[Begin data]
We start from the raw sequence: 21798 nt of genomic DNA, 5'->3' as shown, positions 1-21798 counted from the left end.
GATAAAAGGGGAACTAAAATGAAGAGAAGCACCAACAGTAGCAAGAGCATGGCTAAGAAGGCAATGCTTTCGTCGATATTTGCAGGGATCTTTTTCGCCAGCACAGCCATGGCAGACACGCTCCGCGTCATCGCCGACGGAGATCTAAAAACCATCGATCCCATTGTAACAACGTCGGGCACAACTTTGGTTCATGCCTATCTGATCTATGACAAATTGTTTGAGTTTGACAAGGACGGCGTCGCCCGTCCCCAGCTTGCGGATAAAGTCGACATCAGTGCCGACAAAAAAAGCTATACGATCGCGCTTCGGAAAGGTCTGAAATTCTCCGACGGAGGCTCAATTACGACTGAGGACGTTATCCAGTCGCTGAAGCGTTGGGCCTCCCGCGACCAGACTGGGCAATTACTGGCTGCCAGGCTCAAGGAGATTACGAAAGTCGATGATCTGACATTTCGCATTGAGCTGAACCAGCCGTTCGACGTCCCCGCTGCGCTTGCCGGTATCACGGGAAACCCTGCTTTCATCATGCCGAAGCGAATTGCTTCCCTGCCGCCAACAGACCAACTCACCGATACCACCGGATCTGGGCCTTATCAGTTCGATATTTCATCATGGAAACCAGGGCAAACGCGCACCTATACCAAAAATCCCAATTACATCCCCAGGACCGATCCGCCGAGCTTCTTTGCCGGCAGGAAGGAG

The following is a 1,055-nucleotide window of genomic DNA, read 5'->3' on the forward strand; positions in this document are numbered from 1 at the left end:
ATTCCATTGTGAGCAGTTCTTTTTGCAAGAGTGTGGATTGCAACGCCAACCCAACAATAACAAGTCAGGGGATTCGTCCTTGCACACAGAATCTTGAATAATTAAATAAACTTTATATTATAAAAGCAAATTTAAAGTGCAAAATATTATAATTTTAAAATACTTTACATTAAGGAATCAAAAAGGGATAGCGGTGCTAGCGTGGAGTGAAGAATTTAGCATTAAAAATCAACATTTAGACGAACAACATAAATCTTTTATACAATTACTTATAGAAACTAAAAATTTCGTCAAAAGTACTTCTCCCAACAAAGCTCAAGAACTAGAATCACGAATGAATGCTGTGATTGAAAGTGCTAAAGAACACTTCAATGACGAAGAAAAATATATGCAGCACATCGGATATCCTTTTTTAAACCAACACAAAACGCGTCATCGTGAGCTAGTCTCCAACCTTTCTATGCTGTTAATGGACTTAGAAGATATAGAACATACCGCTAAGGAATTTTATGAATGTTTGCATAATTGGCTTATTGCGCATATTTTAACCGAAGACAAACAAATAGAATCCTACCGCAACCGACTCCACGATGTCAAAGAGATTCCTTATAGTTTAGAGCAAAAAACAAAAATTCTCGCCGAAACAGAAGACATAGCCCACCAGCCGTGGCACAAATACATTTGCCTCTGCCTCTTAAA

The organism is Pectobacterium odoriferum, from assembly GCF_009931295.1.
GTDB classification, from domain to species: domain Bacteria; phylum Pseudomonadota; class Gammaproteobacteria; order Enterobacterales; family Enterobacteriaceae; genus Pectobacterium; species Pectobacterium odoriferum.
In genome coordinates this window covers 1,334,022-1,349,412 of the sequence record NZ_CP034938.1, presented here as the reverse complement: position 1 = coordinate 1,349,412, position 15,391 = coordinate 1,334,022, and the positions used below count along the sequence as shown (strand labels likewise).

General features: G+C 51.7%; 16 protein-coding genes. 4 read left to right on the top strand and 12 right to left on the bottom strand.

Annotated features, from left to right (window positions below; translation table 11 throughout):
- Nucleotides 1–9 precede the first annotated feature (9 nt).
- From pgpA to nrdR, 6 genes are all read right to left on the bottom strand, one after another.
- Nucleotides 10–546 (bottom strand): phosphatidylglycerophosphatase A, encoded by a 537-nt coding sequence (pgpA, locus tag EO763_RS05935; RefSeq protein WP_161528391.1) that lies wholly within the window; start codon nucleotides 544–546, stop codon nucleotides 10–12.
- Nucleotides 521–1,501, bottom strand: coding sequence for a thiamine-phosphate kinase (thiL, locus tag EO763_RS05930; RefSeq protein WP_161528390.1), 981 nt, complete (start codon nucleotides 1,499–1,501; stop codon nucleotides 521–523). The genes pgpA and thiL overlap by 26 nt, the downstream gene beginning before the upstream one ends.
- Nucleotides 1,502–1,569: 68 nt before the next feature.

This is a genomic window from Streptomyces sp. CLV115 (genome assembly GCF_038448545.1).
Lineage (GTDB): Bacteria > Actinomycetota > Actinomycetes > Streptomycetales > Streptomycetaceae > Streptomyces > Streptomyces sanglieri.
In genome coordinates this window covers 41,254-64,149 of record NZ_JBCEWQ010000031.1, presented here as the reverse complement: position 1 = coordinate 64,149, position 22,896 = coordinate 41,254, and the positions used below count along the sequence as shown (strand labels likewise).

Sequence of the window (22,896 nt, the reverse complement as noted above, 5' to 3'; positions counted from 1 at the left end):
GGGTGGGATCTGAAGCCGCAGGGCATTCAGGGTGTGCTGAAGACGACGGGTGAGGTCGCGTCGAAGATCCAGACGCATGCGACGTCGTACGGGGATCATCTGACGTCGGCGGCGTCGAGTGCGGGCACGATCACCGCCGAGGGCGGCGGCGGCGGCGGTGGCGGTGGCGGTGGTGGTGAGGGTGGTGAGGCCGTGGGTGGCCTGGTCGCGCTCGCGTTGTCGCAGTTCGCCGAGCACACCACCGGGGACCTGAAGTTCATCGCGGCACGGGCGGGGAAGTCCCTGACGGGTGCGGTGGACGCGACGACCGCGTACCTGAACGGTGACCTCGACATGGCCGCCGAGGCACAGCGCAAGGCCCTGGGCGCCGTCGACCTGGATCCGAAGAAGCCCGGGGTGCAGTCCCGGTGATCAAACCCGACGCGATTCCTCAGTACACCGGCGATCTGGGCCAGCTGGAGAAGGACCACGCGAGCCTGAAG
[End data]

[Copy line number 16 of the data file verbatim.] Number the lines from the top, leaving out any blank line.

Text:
Lineage (GTDB): Bacteria > Actinomycetota > Actinomycetes > Streptomycetales > Streptomycetaceae > Streptomyces > Streptomyces sanglieri.